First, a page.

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The Demography of Growing European Identity

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Science  20 Oct 2006:
Vol. 314, Issue 5798, pp. 425
DOI: 10.1126/science.1128313

The process of European integration appears to be in disarray. After rejection of the new European constitution by referenda in France and the Netherlands and serious quarrels over the future budget of the European Union (EU), observers have warned that the EU is entering a period of stagnation or even disintegration (1, 2). But observers should not be overly impressed by short-term events and need to study the important underlying forces. One such force is the slowly evolving feeling of identity in the national and European context. Here we study the trends in identity and project them into the future.

Easton (3) suggested that development of identity is crucial for the legitimacy of a political system. Eurobarometer (EB) surveys provide a consistent series of accessible data with individual answers to the following question: “In the near future, do you see yourself as [Nationality] only, as [Nationality] and European, as European and [Nationality] or European only?” We combined the three categories that have at least some European element, and called this category “multiple identities” (4).

In the EB survey of 2004, 42% of the population above age 18 said that they felt themselves to be solely nationals of their own country, whereas 58% gave an answer that reflected at least some European identification. This implies that 130 million adult citizens of the EU-15 consider themselves only as nationals and 177 million as having multiple identities. But there are differences by country of residence (see table) and by age (see chart). The older the respondents, the higher is the chance that they feel only a national identity.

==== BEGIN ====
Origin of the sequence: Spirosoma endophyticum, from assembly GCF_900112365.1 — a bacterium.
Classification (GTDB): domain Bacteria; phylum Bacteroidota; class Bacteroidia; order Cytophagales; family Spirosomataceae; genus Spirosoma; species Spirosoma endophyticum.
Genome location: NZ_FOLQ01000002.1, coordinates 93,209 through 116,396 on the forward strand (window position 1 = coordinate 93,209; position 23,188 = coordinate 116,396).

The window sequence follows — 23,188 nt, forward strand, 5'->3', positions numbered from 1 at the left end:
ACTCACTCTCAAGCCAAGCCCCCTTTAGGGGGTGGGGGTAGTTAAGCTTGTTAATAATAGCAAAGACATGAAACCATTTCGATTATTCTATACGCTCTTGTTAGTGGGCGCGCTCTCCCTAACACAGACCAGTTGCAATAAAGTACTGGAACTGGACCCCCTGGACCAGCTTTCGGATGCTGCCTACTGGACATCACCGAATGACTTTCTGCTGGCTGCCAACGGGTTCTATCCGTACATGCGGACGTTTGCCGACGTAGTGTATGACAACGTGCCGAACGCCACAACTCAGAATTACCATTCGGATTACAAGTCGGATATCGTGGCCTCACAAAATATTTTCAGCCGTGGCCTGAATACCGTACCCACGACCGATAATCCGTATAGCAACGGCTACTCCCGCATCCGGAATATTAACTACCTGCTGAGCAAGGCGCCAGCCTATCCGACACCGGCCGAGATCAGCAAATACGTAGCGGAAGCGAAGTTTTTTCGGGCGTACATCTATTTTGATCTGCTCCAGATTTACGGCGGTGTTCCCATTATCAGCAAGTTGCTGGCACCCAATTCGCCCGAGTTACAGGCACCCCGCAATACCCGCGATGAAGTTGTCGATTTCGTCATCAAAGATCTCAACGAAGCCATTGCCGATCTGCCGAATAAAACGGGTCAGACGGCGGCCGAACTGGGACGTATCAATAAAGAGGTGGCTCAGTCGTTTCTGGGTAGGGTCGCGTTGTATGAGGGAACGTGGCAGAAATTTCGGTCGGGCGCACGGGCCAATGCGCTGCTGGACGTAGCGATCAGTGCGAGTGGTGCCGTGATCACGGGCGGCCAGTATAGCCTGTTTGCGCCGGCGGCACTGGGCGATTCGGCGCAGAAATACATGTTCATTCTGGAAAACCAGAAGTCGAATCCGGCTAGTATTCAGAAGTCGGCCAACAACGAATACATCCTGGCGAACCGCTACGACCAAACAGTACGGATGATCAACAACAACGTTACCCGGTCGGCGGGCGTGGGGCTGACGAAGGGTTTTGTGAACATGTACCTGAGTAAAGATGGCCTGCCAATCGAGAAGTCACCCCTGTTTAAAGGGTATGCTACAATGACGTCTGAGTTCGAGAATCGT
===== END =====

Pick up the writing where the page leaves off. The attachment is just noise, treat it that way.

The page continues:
View this table:

Do these data allow us to make projections? No, because this empirical pattern at only one point in time could be due to (i) a cohort effect, i.e., the current younger generations having been socialized in such a way that they will maintain their multiple identities throughout their lives, or (ii) an age effect, which would assume that peoples' identities change over their life course. Age profiles at different points in time (which the EB data provide) allow us to distinguish between these possibilities.

When the data for 1996 (the first year after the EU expanded to 15 member states) are compared to those for 2004, the proportion with multiple identities was lower at each age in 1996, although the general shape of the curve was maintained. This upward shift of the profile from 1996 to 2004 indicates that the pattern is not primarily due to an age effect, but rather is dominated by cohort effects. Visual analysis also shows that the curve is not merely shifted upwards, but that the humps and valleys are also shifted to the right, i.e., along cohort lines.

This visual pattern was confirmed analytically by a demographic age-period-cohort model (5). The model shows a strong and highly significant positive cohort effect. The coefficient we calculated of 0.48 means that for cohorts born 1 year later, the proportion with some European identity is on average half a percentage point higher. An age effect also mattered, but only to a secondary degree, with the tendency to multiple identities reaching a peak around age 50 to 60 and then starting to decline around an age that seems to coincide roughly with retirement age.

This quantification allows us to forecast future trends by assuming that the estimated effects will continue to prevail over the coming 25 years. In 2030, under the stated assumptions, there will be only 104 million adult EU-15 citizens who have strictly national identities and 226 million with multiple identities. Age-specific proportions with multiple identities in 2030 show a marked upward shift. In the age group 30 to 44, those who have some identity as Europeans will outnumber those with strictly national identities by more than three to one.

To test the sensitivity of our results to political events at the European level, we ran an alternative model that included dummy variables for 3 years, reflecting the negotiations of the Amsterdam and Nice Treaties, as well as the introduction of the Euro (6). This did not change the results. Multivariate models, including education, urban versus rural place of residence, and occupation, showed that those segments of the population that are likely to increase in size have more multiple identities (6). In addition, changing socialization processes such as expanding European-level media impact, increasing mobility of students and tourists, as well as labor migration within the EU, may also enhance the prevalence of European identity.

Our conclusion is that as older, more nationally oriented cohorts die, there are likely to be significant changes in the pattern of European identity. Although the politics of European integration remain volatile and unpredictable, these long-term tectonic shifts in identity are likely to have major and enduring consequences for the future of Europe.

References and Notes

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